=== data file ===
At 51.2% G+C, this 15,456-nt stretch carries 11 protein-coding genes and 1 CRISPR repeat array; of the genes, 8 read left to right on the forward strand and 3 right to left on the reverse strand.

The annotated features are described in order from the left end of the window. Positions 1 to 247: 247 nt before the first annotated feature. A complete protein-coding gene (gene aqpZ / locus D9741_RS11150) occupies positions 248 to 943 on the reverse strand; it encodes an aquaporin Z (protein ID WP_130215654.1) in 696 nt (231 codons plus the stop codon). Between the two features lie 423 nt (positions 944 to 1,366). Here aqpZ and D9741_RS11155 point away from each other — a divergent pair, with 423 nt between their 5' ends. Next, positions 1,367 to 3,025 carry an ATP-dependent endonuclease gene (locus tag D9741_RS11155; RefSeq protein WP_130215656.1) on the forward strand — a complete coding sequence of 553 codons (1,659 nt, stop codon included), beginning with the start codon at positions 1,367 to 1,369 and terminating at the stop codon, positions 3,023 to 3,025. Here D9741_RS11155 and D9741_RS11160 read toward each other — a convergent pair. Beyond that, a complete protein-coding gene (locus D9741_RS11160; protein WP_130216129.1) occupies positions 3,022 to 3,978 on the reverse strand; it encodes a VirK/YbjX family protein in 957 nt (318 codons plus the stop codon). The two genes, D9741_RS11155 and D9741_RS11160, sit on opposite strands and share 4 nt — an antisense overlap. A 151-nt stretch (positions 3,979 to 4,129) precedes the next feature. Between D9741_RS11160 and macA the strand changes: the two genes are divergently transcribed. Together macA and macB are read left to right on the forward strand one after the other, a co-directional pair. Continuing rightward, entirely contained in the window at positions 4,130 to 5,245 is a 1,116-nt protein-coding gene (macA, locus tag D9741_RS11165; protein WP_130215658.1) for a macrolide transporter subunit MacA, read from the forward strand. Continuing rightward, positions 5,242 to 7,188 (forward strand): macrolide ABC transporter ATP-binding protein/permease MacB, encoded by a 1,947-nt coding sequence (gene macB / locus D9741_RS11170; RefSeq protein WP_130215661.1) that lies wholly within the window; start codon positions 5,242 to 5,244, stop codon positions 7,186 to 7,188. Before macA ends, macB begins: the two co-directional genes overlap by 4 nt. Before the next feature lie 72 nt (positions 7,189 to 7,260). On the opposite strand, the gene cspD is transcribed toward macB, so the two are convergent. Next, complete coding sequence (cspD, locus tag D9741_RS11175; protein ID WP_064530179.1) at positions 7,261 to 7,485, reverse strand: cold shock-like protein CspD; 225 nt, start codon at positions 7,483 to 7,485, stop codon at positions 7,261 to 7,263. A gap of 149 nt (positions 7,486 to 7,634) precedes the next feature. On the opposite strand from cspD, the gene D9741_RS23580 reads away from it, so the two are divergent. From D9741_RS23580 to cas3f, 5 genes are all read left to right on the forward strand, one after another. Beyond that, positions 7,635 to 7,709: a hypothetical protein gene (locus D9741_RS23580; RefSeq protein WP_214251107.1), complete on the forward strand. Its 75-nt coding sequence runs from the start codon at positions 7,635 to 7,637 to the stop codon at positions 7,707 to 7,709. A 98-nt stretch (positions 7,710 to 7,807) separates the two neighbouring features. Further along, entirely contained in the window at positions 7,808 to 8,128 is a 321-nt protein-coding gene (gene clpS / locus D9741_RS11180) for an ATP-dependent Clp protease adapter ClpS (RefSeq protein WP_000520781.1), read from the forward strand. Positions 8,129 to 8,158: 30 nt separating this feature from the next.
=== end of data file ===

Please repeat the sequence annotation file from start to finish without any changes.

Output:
At 51.2% G+C, this 15,456-nt stretch carries 11 protein-coding genes and 1 CRISPR repeat array; of the genes, 8 read left to right on the forward strand and 3 right to left on the reverse strand.

The annotated features are described in order from the left end of the window. Positions 1 to 247: 247 nt before the first annotated feature. A complete protein-coding gene (gene aqpZ / locus D9741_RS11150) occupies positions 248 to 943 on the reverse strand; it encodes an aquaporin Z (protein ID WP_130215654.1) in 696 nt (231 codons plus the stop codon). Between the two features lie 423 nt (positions 944 to 1,366). Here aqpZ and D9741_RS11155 point away from each other — a divergent pair, with 423 nt between their 5' ends. Next, positions 1,367 to 3,025 carry an ATP-dependent endonuclease gene (locus tag D9741_RS11155; RefSeq protein WP_130215656.1) on the forward strand — a complete coding sequence of 553 codons (1,659 nt, stop codon included), beginning with the start codon at positions 1,367 to 1,369 and terminating at the stop codon, positions 3,023 to 3,025. Here D9741_RS11155 and D9741_RS11160 read toward each other — a convergent pair. Beyond that, a complete protein-coding gene (locus D9741_RS11160; protein WP_130216129.1) occupies positions 3,022 to 3,978 on the reverse strand; it encodes a VirK/YbjX family protein in 957 nt (318 codons plus the stop codon). The two genes, D9741_RS11155 and D9741_RS11160, sit on opposite strands and share 4 nt — an antisense overlap. A 151-nt stretch (positions 3,979 to 4,129) precedes the next feature. Between D9741_RS11160 and macA the strand changes: the two genes are divergently transcribed. Together macA and macB are read left to right on the forward strand one after the other, a co-directional pair. Continuing rightward, entirely contained in the window at positions 4,130 to 5,245 is a 1,116-nt protein-coding gene (macA, locus tag D9741_RS11165; protein WP_130215658.1) for a macrolide transporter subunit MacA, read from the forward strand. Continuing rightward, positions 5,242 to 7,188 (forward strand): macrolide ABC transporter ATP-binding protein/permease MacB, encoded by a 1,947-nt coding sequence (gene macB / locus D9741_RS11170; RefSeq protein WP_130215661.1) that lies wholly within the window; start codon positions 5,242 to 5,244, stop codon positions 7,186 to 7,188. Before macA ends, macB begins: the two co-directional genes overlap by 4 nt. Before the next feature lie 72 nt (positions 7,189 to 7,260). On the opposite strand, the gene cspD is transcribed toward macB, so the two are convergent. Next, complete coding sequence (cspD, locus tag D9741_RS11175; protein ID WP_064530179.1) at positions 7,261 to 7,485, reverse strand: cold shock-like protein CspD; 225 nt, start codon at positions 7,483 to 7,485, stop codon at positions 7,261 to 7,263. A gap of 149 nt (positions 7,486 to 7,634) precedes the next feature. On the opposite strand from cspD, the gene D9741_RS23580 reads away from it, so the two are divergent. From D9741_RS23580 to cas3f, 5 genes are all read left to right on the forward strand, one after another. Beyond that, positions 7,635 to 7,709: a hypothetical protein gene (locus D9741_RS23580; RefSeq protein WP_214251107.1), complete on the forward strand. Its 75-nt coding sequence runs from the start codon at positions 7,635 to 7,637 to the stop codon at positions 7,707 to 7,709. A 98-nt stretch (positions 7,710 to 7,807) separates the two neighbouring features. Further along, entirely contained in the window at positions 7,808 to 8,128 is a 321-nt protein-coding gene (gene clpS / locus D9741_RS11180) for an ATP-dependent Clp protease adapter ClpS (RefSeq protein WP_000520781.1), read from the forward strand. Positions 8,129 to 8,158: 30 nt separating this feature from the next.